After last month’s writedown announcement, of which £325m related to the Middle East, the venture looks like a high-stakes gamble that went spectacularly wrong. Cullen says: “Going into Qatar in 2011 was a risk. Getting paid in the Middle East is often difficult.” The Downtown Doha scheme is pointed to by several analysts as being the cause of Carillion’s Middle Eastern problems, with Rawlinson saying he understands that “the Msheireb project accounts for a large portion of the outstanding cash owed to the company.” Carillion has said only that much of the Middle Eastern losses stem from one contract, and Msheireb Properties said it “does not comment on speculation”.
In the UK, Carillion has for years been reporting healthy contracting margins, but here too the chickens have come home to roost. Accounting rules allow contractors some leeway in exactly when they book revenue and profit on jobs, and former Balfour Beatty UK construction chief executive Mike Peasland says Carillion had always been seen by peers as on the aggressive side in this sense. “While everyone else has struggled in recent years Carillion has kept on going at a decent margin. It looks like they’ve been squeezing the pips and they’ve been found out.” Carillion declined to comment on whether it had been too optimistic in the way it accounted for projects, but Cochrane told analysts it had made the provision now because of the scale of deterioration of cash coming in, and following “dialogue with customers we’ve experienced in recent weeks.”
Carillion says the UK problems largely relate to three PFI projects, which again it has declined to name. However, they are widely understood to be the Aberdeen Western Peripheral Route, the Royal Liverpool hospital project and the Midland Metropolitan hospital project. While none of the clients will comment on the extent of cost rises on the jobs, all of the projects have seen delays of at least six months due to unforeseen construction issues (see Carillion’s possible problem projects in box).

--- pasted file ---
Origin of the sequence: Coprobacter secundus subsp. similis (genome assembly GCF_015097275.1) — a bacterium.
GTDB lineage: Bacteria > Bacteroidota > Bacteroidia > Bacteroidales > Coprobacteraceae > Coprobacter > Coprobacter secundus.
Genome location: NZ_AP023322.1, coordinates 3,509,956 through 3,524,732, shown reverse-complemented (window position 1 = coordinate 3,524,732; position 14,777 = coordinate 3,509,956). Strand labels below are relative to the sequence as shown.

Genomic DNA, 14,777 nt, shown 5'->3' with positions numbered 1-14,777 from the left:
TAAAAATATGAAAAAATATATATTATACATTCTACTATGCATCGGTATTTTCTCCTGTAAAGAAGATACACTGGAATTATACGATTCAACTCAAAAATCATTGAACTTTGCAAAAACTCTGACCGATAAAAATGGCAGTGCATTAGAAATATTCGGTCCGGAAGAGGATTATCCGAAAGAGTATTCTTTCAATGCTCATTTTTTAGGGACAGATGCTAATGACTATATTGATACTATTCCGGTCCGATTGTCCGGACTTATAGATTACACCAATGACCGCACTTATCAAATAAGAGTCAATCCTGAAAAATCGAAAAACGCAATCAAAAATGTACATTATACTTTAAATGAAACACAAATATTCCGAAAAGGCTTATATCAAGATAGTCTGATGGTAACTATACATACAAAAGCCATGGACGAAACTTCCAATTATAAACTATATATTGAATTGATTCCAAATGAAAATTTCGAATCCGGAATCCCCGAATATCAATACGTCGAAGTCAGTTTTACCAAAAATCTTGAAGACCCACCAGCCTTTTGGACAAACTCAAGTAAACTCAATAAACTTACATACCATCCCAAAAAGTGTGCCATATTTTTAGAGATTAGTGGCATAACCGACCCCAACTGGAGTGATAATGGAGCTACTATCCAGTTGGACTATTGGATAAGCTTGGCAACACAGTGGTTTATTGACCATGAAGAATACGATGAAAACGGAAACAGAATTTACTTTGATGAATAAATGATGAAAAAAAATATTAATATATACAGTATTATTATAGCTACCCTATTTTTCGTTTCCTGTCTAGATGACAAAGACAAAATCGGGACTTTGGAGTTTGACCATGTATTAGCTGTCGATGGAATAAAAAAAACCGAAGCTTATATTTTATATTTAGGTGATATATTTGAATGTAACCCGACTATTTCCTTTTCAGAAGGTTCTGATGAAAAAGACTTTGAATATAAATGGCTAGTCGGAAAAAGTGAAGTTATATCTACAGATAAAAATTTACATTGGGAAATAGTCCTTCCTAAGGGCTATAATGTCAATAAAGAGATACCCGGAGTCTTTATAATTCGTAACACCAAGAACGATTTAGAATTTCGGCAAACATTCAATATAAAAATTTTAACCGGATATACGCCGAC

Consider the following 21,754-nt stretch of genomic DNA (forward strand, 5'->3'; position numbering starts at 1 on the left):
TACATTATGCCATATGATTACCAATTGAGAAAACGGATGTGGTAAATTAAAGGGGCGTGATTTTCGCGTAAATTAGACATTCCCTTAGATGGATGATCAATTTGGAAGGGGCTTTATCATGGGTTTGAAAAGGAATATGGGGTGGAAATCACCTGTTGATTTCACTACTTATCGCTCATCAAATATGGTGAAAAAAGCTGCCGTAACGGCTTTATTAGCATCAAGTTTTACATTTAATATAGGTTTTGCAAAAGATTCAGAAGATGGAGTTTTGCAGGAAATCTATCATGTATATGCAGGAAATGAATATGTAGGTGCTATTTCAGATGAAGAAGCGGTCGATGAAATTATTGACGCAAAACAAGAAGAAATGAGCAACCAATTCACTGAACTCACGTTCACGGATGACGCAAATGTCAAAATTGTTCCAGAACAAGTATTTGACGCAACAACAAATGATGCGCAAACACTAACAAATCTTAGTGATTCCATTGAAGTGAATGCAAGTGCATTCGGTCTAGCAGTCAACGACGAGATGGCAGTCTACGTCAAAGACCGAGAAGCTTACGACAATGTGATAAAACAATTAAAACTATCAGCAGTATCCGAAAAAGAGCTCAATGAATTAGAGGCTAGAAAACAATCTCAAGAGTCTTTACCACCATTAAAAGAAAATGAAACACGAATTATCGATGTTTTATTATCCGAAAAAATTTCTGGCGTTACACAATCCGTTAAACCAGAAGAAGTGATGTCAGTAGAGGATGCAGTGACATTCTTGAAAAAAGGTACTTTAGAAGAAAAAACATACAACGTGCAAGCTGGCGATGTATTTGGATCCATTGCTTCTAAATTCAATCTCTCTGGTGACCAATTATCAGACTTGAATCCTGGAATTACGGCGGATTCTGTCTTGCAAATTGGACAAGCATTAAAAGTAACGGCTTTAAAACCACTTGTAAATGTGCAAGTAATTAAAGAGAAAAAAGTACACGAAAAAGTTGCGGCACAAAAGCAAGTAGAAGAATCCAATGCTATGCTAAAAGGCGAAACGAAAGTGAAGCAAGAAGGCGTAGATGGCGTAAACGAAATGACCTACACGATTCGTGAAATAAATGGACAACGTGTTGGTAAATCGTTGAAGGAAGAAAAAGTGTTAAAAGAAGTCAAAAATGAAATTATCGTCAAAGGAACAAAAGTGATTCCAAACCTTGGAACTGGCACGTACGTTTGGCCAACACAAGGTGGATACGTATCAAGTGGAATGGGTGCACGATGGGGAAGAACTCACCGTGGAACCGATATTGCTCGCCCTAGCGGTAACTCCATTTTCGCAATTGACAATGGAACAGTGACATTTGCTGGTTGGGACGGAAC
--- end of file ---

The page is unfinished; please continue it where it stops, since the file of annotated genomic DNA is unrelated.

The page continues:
Ex-Balfour chief executive Peasland says it is not surprising, therefore that costs are adding up: “On PFI projects liquidated damages for delays can commonly be hundreds of thousands of pounds a week. And with your additional site costs, that can easily turn into half a million. It doesn’t take long to rack up.” Carillion is now withdrawing from bidding for PFI projects, and in its presentation to analysts admitted it had allowed projects to go ahead with “a high degree of uncertainty around key assumptions” and where its success was “contingent on the performance of others not under our control.”
All of which leaves Carillion in a difficult situation. The crash in its share price gives the business a current market value of just £250m at the time of going to press, meaning in practical terms it can’t call on shareholders to give it the half a billion it needs. But, according to Cammack, its borrowing comes from a range of different banks, meaning negotiating a debt-for-equity swap with its banks could be fiendishly difficult. Meanwhile attempting to shrink the business to a size more appropriate to its balance sheet would suck cash out, meaning that can’t be done quickly.
Which leaves the option of other outside investors either buying the whole business or carving it up and taking constituent elements. But purchasers may be put off by the size of the pension fund deficit, with the firm already paying £50m a year to the fund, and a “triennial review” ongoing to determine if that figure needs to be increased.